Repeatability of the method was demonstrated by the analysis of a spiked pesticide standard mixture in avocado at a concentration of 0.1 mg/kg. The highest number of overlapping MRM transitions was 151, acquired between 8.80 and 9.30 min. Even at this high data sampling rate the response correlated well with the conventional 2 MRM method with peak area variation of less than 5.2% (n = 5) for the 22 target pesticides eluted during this time period (Table 1).

The high number of MRM transitions in the LC–MS/MS analysis of residual pesticides is designed to deliver a library searchable identification and minimize the risk of false positive or negative detection. The performance of this approach was compared with a conventional MRM method monitoring two transitions for each pesticide. Figure 2 shows a comparison of the different approaches on two example compounds, ethirimol and lufenuron, with 0.1 mg/kg spiked in avocado. The data obtained shows that regardless of the high number of fragment ions monitored, the absolute signal intensity for both methods is almost identical in positive and negative ion mode.

With the increased number of qualifier transitions for each analyte and resulting product ion spectra, confidence in reporting results can be significantly improved. An MRM product ion spectrum can then be compared automatically against a reference spectrum to generate a match score using conventional library searching.

For quantitation, a target compound (for example, carbendazim) was spiked into the matrix at three different concentration levels. Figure 3 shows that all MRM transitions were detected down to the reporting level of 0.010 mg/kg with a signal-to-noise ratio for all fragment ion transitions of greater than 9. The response was linear for all transitions throughout the calibration range (0.010–0.200 mg/kg). The example compound carbendazim produced a product ion spectrum of 12 fragment ions when using collision energies between 10–60 V. The product ion spectrum could then be used for library search and analyte confirmation (Figure 3). In all library searches the similarity score was >99, providing a very high confidence in compound verification.



Multiple reaction monitoring (MRM)‑based LC–MS/MS methods are widely used on triple quadrupole instruments for targeted quantitation, providing high selectivity, sensitivity, and robustness. For pesticide analysis in the EU, identification criteria in SANTE/11945/2015 requires the retention time and the ion ratio from at least 2 MRM transitions to be within acceptable tolerance limits (2). But even when complying with these guidelines, it has been reported that false positives can occur in certain pesticide–commodity combinations (3–5). Use of a larger number of MRM transitions for compound identification increases the level of confidence in assay specificity. MRM spectrum mode combines conventional MRM quantitation with the generation of high quality MRM product ion spectra, which were successfully used in routine library searching and compound identification.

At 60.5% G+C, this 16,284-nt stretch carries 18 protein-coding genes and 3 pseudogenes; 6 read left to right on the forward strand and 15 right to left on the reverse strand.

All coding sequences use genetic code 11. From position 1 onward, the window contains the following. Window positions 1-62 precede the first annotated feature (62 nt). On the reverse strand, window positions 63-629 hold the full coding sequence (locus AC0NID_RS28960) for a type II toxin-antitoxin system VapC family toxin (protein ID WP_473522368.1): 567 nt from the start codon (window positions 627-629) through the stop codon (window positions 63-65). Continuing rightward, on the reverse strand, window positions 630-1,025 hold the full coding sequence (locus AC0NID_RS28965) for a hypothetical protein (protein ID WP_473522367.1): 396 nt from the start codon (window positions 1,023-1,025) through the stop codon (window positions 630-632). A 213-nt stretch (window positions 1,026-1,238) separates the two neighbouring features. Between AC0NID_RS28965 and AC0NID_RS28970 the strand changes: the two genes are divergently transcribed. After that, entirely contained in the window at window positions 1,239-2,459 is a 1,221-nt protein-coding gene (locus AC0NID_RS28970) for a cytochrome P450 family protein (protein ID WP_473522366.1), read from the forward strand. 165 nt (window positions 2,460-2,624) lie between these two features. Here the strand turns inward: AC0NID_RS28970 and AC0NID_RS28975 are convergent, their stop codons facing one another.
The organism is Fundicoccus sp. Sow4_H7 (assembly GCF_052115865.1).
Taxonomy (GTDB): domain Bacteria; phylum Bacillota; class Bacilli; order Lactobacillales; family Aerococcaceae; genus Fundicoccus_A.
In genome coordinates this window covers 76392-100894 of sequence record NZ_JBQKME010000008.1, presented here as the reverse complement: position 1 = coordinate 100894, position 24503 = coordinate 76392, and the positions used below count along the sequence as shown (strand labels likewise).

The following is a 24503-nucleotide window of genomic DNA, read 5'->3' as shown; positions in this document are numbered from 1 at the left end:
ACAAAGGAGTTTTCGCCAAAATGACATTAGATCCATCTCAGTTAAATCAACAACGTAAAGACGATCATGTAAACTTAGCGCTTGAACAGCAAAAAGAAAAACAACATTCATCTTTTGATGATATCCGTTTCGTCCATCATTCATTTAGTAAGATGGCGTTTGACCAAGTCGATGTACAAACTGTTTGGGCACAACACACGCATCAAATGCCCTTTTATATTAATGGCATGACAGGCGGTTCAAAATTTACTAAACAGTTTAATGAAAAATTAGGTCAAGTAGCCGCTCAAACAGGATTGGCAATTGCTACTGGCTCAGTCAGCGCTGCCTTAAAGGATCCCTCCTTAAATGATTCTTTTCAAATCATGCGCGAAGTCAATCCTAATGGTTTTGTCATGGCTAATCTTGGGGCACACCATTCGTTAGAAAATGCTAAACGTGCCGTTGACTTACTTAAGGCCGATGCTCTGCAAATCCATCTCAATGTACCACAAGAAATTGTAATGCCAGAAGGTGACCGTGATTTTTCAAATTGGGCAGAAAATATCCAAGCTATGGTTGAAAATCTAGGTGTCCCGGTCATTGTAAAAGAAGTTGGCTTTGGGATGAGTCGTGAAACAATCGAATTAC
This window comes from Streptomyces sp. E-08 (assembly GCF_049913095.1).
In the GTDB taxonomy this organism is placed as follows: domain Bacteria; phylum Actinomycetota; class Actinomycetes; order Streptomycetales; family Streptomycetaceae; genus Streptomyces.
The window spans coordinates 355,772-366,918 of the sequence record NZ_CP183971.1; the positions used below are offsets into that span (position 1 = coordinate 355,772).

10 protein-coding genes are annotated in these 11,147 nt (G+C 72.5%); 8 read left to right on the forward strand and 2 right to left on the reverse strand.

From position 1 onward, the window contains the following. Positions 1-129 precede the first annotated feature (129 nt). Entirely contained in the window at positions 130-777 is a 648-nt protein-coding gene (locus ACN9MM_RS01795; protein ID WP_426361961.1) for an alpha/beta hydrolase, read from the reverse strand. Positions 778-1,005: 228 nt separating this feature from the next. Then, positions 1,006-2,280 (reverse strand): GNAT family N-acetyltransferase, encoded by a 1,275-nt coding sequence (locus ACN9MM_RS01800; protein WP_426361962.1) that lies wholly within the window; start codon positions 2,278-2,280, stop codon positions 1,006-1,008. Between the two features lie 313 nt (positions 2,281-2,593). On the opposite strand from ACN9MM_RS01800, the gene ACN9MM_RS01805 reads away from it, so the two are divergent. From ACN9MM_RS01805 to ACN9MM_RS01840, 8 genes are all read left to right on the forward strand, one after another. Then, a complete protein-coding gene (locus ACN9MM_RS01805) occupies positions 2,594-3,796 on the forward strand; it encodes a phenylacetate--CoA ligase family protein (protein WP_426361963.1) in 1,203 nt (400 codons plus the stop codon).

For each calibration level ranging from 0.010–0.200 mg/kg, the library similarity score was greater than 99, confidently confirming the target analyte. The advantage of this technique is that library searchable product ion spectrum data is used for compound identification, without compromising sensitivity, accuracy, or robustness of quantitative results.


  1. LC/MS/MS Method Package - Residual Pesticides Version 2 (P/N 225-28541) Instruction Manual
  2. European Commission SANTE/11945/2015. Guidance document on analytical quality control and method validation procedures for pesticides residues analysis in food and feed.
  3. A. Schürmann, V. Dvorak, C. Crüzer, P. Butcher, and A. Kaufmann, Rapid Communications in Mass Spectrometry 23(8), 1196–1200 (2009).
  4. A. Kaufmann, P. Butcher, K. Maden, M. Widmer, K. Giles, and D. Uría, Rapid Communications in Mass Spectrometry 23(7), 985–998 (2009).
  5. Ó. Pozo, J. Sancho, M. Ibáñez, F. Hernández, and W. Niessen, TrAC Trends in Analytical Chemistry25(10), 1030–1042 (2006).

Stephane Moreau obtained his diploma in fine chemistry and engineering with a specialization in chemical process engineering in 1994 from INSA (National Institute of Applied Sciences) in Rouen, France. He then started his professional career in laboratory equipment distribution before he joined the Shimadzu France subsidiary in 2002. Since then, he has held various positions to develop the MS range business. Since September 2013, he has been product manager for the MS range with Shimadzu Europe.

Gesa Johanna Schad graduated with a diploma in chemical engineering from the Technical University NTA in Isny, Germany, in 2004 and an M.Sc. in pharmaceutical analysis from the University of Strathclyde in Glasgow, UK, in 2005. She worked until 2006 as a consultant in HPLC method development and validation in an analytical laboratory of the FAO/IAEA in Vienna, Austria. She gained her doctorate for research in pharmaceutical sciences at the University of Strathclyde in 2010 and was employed as an HPLC specialist in the R&D department at Hichrom Ltd. in Reading, UK, from 2009. Since 2013, she has worked as an HPLC product specialist and since 2015 as HPLC Product Manager in the analytical business unit of Shimadzu Europa in Duisburg, Germany.

Related Content